I've overdosed on children's cinema over the past few weeks:
The Corpse Bride, Wallace and Gromit:
The Curse of the Were-Rabbit,
Harry Potter and the Goblet of Fire, and
The Lion, the Witch and the Wardrobe. For entertainment value, it's
got to be The Corpse Bride. But for moral education, there is nothing
to beat Harry Potter.
"Dark times lie ahead," says Professor Dumbledore to Harry. "Soon we are
going to have to choose between what is good and what is easy." He didn't say
we would have to choose between good and evil, which one might have expected.
No, the choice is between the good and the easy: brilliant.
There were many things I disliked about
The Lion, the Witch and the Wardrobe. First, there is its manipulative
use of sentimentality. Then there's its offensively right-wing politics and
warmongering - all sugar-coated for camouflage. But, above all, I hated its
unremitting Manichaeism - that dualistic philosophy that proposes the eternal
battle between good and evil. Like the cosmology of the heretical Manichees,
the world of Narnia is divided into the nice and the nasty, the warm and the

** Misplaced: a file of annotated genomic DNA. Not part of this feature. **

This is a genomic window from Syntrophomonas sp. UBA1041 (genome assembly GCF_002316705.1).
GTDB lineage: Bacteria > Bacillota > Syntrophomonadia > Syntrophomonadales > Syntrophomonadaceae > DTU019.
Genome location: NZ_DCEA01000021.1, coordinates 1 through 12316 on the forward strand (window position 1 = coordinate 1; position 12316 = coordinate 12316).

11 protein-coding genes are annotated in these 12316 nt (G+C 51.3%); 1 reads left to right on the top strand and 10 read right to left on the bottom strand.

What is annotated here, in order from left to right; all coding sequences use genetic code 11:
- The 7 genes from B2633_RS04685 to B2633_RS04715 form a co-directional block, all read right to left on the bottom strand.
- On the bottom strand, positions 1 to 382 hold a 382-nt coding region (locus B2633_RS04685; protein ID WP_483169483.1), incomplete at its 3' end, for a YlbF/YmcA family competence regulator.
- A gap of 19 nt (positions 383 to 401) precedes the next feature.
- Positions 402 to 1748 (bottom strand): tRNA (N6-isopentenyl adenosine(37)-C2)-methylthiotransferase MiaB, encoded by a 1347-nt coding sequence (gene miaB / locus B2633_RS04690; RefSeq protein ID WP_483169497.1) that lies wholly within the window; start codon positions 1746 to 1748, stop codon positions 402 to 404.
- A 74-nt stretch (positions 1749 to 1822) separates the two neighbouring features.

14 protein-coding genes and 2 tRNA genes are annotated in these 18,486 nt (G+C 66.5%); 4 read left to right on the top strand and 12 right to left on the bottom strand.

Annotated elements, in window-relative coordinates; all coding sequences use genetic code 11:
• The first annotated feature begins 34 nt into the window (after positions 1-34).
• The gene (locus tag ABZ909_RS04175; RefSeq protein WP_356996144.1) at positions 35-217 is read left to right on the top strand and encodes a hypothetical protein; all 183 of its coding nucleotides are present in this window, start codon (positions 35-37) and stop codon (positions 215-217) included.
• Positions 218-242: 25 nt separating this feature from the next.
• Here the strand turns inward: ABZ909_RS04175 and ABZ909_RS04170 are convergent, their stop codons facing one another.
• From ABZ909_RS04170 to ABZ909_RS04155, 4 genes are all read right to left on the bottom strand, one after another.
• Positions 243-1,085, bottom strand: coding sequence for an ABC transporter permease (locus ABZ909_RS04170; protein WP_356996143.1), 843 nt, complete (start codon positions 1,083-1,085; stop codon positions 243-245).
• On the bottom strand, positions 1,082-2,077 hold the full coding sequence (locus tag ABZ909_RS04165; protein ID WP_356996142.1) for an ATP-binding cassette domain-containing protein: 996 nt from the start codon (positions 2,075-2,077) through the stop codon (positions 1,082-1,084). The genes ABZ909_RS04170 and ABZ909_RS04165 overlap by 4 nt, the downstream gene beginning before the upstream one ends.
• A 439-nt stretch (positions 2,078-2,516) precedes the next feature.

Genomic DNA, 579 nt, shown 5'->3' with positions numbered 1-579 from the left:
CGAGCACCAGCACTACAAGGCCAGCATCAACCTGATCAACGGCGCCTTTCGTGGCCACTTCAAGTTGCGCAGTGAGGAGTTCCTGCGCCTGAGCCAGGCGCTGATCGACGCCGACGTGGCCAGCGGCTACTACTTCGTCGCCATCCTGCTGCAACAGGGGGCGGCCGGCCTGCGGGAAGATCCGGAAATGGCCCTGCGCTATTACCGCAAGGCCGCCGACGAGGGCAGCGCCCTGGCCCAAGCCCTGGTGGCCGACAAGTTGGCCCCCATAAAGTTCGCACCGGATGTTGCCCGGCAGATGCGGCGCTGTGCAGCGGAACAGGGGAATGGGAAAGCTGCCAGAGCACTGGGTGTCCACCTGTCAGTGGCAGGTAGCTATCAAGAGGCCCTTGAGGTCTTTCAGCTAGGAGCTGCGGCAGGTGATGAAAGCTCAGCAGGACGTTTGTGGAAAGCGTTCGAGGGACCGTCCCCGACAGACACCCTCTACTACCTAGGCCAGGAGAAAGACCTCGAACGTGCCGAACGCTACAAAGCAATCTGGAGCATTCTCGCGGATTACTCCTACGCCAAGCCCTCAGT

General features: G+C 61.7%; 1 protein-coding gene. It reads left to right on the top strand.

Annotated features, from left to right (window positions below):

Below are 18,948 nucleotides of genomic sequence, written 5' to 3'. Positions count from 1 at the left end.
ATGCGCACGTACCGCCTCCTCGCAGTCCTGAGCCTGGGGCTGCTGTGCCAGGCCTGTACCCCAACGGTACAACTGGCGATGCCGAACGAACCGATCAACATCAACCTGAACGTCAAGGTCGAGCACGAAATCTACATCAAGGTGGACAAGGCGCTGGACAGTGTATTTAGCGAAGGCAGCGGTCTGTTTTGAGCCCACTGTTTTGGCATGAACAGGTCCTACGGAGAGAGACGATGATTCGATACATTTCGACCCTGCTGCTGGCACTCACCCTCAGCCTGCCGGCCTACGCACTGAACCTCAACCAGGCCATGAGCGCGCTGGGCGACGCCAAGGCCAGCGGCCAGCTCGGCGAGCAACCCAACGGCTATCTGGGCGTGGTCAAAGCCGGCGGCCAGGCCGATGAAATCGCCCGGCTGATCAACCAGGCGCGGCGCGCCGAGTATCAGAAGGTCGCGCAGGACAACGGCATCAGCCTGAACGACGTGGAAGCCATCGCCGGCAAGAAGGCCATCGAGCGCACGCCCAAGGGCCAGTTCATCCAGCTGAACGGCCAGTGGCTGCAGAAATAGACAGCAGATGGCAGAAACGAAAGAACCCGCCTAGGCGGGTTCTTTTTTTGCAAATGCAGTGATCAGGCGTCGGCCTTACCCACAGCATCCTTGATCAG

frozen, the light and the dark. The goodies are recognisably good, and the
Harry Potter doesn't patronise my children with such simplistic moral
fantasies. The question of good and evil is not as might be expected. As new
characters are introduced, the audience is left asking itself whether they are
goodies or baddies. And, not as in Narnia, at Hogwarts appearances can be
deceptive. Sirius Black looks and sounds like a baddie, but he isn't. Tom
Riddle looks and sounds like a goodie, but he isn't. After a while, the kids
get it: you can be a good person even if you look weird, scary, or just plain
ugly. Likewise, sometimes the nice-looking ones are the real bastards. You've
got to work it out yourselves.
Mr Olivander the wand-maker is puzzled that the wand that is right for Harry
is the same wand that is used by Lord Voldemort. Good and evil have some
strange and uncomfortable connection. Most of the people in the story don't see
it yet. Only Harry and Dumbledore are ever able to name evil honestly.
Everybody else is too scared to use Lord Voldemort's name.
I'll wager that it'll turn out that what makes the very ordinary Harry so
special and courageous has nothing to do with his having super magical powers,
and everything to do with his being deeply loved by parents who sacrificed
their lives for their beloved son. Love defeated Voldemort the first time, and
that's what'll get him again. Forget Aslan. This is the better lesson for
The Revd Dr Giles Fraser is Team Rector of Putney, and lecturer in
philosophy at Wadham College, Oxford.